Mercury bought the illuminated page at Sotheby’s auction house in 1991, just months before his death, aged 45, following a battle with Aids.
The painting is one of over 1,400 objects from Mercury’s home to go on sale at Sotheby's in London in September. Yet it is among the only objects to point to his family’s heritage and journey.
“This jewel-like illumination, produced by a Mughal artist in India at the end of the 16th century, and painted in that Persian tradition, is something that Freddie with his own background would have found instantly recognisable,” David Macdonald, head of Sotheby's single owner collections department, told The National.
Mercury’s family were Parsis, a community from western India who practise Zoroastrianism – a religion with roots in ancient Iran.
The artist was born Farrokh Bulsara in Zanzibar, an archipelago in the Indian Ocean off the coast of East Africa.
He spent his childhood at boarding school in Mumbai, before his family fled East Africa to the UK.
“Maybe he imagined himself like this exiled Mughal emperor,” said Rukmani Rathore, a specialist in Islamic and Indian art at Sotheby’s.
Mercury left his home, Garden Lodge, in Kensington, and its contents to his friend Mary Austen, who has decided to sell everything.
Some proceeds from the sale will be donated to the Mercury Phoenix Trust, a charity that fights HIV and Aids worldwide, and the Elton John Aids Foundation.
The items were unveiled to the public this week and the exhibition, Freddie Mercury: A World of His Own, offers a rare glimpse into the artist’s life through his possessions.
At the centre of the display is Mercury’s Yamaha baby grand piano, on which he composed many of his songs. It has an estimated price of between £2 million ($2.55 million) and $3 million.
Handwritten lyrics of some of Queen's hits are also up for sale, with the early draft of the words for 1975 hit Bohemian Rhapsody – widely regarded as the band's signature track – estimated to make between £800,000 and £1.2 million.
Extravagant clothing was an integral part of Mercury's public persona, and his costumes were unveiled to the press on Thursday.
“He had a very strong vision of how he wanted to be seen and what he wanted to look like. He had a real knowledge of fabric and really appreciated the quality,” said Carey Wallace, the sale’s costume specialist from entertainment memorabilia company Wallace and Hodgson.
“He was not into labels. He didn’t follow a particular designer, comfort was his main thing,” she added.
After a trip to Japan in 1975, Mercury became an enthusiastic collector of Japanese art and antiques.
“Freddie should be celebrated as a collector of note,” said Mr Macdonald.
A 20th-century Japanese lacquer panel with mother-of-pearl, featuring swimming carp, is a reminder of the koi that the artist kept in his pond.
The star kept most of his Japanese objects in his private study, which was a space for retreat where only a few select friends were granted access.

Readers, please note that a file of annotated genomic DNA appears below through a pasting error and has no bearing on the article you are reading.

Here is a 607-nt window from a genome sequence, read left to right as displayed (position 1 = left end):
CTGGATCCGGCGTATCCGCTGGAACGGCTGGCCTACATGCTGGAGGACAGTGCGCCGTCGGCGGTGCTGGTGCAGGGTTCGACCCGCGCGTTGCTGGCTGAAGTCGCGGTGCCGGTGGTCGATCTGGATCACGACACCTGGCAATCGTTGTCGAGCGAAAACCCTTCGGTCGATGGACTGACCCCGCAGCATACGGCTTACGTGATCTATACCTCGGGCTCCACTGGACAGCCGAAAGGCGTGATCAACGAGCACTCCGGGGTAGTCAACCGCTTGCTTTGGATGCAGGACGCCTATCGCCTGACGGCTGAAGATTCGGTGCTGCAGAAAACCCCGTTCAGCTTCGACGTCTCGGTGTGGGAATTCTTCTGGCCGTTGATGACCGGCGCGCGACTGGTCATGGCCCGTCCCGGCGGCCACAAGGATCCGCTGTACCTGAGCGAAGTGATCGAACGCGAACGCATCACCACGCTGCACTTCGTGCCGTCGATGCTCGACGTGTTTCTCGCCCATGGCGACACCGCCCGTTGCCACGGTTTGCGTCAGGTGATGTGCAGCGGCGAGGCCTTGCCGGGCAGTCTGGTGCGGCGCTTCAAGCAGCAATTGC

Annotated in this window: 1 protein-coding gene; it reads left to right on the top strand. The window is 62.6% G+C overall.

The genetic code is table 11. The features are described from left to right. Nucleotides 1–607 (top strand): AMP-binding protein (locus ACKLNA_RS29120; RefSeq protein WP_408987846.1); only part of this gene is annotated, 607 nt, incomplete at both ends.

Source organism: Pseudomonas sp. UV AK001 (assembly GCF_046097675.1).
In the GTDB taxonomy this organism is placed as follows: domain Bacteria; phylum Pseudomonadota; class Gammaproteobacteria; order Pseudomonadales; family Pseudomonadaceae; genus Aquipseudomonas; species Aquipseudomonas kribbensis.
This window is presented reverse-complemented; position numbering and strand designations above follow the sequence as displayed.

Mercury also collected kimonos, and is pictured wearing them at home as well as in concerts.
“Kimonos bridge that gap between his public and private life,” said Jon Adjetey, a specialist in Japanese art at Sotheby’s.
“These long-sleeved robes were typically worn by unmarried women, and they look dramatic on stage because of the motion of the long sleeves.”
Drawings by Salvador Dali and works by Pablo Picasso adorned his home, as did an Art Deco clock by Cartier.
Mercury also decorated his house with 17th-century porcelains from Meissen, Germany, French Lalique vases and a marble and gold leaf gilt bust of a woman by French sculptor Henri Weigele.
Mr Macdonald rejects the suggestion that Mercury’s taste could in some instances be described as kitsch.
“I don’t like that word,” he said. “If you were to think of the collection in one word, it's eclectic. There are wonderful moments of great quality.”
Sotheby’s was Mercury’s favourite auction house, said Mr Macdonald.
“There are colleagues who remember Freddie coming to our galleries. We would close them after hours, and Freddie would come in. He would have his night at the museum,” he told The National.
Among the items found in his home, were sale catalogues that Mercury had annotated.
“He would have a cup of tea in bed, the catalogues would arrive and he would spend time going through them,” said Mr Macdonald.
Mercury also bought from antique dealers on Chelsea’s King’s Road.
At the heart of the exhibition was Mercury’s love of hosting. Friends and collaborators – who included fellow music superstar Elton John – often gathered around the Yamaha piano at his dinner parties.
One evening, he was joined there by the music producer Mike Moran and opera singer Montserrat Caballe, where they began composing the songs that would make up his final solo album, Barcelona.
“We’re all dreaming about Freddie, this process over a few months has been amazing. When you’re looking at the material here, those songs really come to life,” said Mr Macdonald.
“And it's strange, isn't it, the musicality of objects through their association with a man.”